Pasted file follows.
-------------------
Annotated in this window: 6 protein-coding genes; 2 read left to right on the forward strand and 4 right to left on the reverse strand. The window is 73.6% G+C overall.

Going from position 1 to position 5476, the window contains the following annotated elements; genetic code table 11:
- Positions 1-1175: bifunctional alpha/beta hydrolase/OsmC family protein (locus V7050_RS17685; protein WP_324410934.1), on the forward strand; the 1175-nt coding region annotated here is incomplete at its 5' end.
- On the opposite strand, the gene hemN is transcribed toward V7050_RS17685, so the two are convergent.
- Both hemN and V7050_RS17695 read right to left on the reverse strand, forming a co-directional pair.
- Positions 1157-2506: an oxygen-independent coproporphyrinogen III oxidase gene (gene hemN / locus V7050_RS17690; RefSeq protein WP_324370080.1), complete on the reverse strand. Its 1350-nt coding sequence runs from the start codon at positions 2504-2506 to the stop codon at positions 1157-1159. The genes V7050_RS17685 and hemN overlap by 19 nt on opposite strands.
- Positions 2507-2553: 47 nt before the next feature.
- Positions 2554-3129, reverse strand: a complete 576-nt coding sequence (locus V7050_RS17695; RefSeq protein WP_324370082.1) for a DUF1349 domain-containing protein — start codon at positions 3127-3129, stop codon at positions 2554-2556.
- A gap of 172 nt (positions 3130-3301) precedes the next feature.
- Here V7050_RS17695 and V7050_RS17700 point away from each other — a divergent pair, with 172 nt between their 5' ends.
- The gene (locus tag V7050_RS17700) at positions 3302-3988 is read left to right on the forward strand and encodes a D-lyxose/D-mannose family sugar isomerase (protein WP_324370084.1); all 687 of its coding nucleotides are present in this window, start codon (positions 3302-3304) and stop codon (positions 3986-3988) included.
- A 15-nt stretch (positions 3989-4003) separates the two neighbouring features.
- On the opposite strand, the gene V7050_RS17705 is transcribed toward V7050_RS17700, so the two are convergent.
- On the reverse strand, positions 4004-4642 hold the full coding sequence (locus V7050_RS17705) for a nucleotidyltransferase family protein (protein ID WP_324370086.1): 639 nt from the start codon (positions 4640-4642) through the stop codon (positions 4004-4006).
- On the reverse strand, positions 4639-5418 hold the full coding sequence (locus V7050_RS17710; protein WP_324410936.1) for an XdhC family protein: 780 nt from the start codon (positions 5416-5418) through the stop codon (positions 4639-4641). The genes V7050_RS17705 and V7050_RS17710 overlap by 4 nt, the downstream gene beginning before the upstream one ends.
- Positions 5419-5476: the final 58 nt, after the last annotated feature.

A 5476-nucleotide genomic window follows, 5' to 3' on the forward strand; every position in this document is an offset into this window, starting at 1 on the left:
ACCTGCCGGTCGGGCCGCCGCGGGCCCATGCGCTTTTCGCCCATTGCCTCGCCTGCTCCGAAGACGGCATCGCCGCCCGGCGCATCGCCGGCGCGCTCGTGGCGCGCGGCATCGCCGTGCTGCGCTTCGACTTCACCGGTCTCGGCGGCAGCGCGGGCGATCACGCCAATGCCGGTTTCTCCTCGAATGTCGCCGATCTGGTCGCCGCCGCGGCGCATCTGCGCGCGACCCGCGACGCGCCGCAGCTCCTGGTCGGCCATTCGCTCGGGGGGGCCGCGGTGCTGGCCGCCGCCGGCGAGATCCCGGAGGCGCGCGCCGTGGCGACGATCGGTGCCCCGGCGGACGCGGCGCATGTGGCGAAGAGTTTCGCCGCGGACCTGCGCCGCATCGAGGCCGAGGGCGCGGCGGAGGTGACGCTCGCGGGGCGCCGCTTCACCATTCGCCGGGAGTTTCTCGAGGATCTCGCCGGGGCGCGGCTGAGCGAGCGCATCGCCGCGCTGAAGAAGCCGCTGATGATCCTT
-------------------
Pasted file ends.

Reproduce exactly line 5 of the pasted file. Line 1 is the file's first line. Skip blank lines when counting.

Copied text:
- Both hemN and V7050_RS17695 read right to left on the reverse strand, forming a co-directional pair.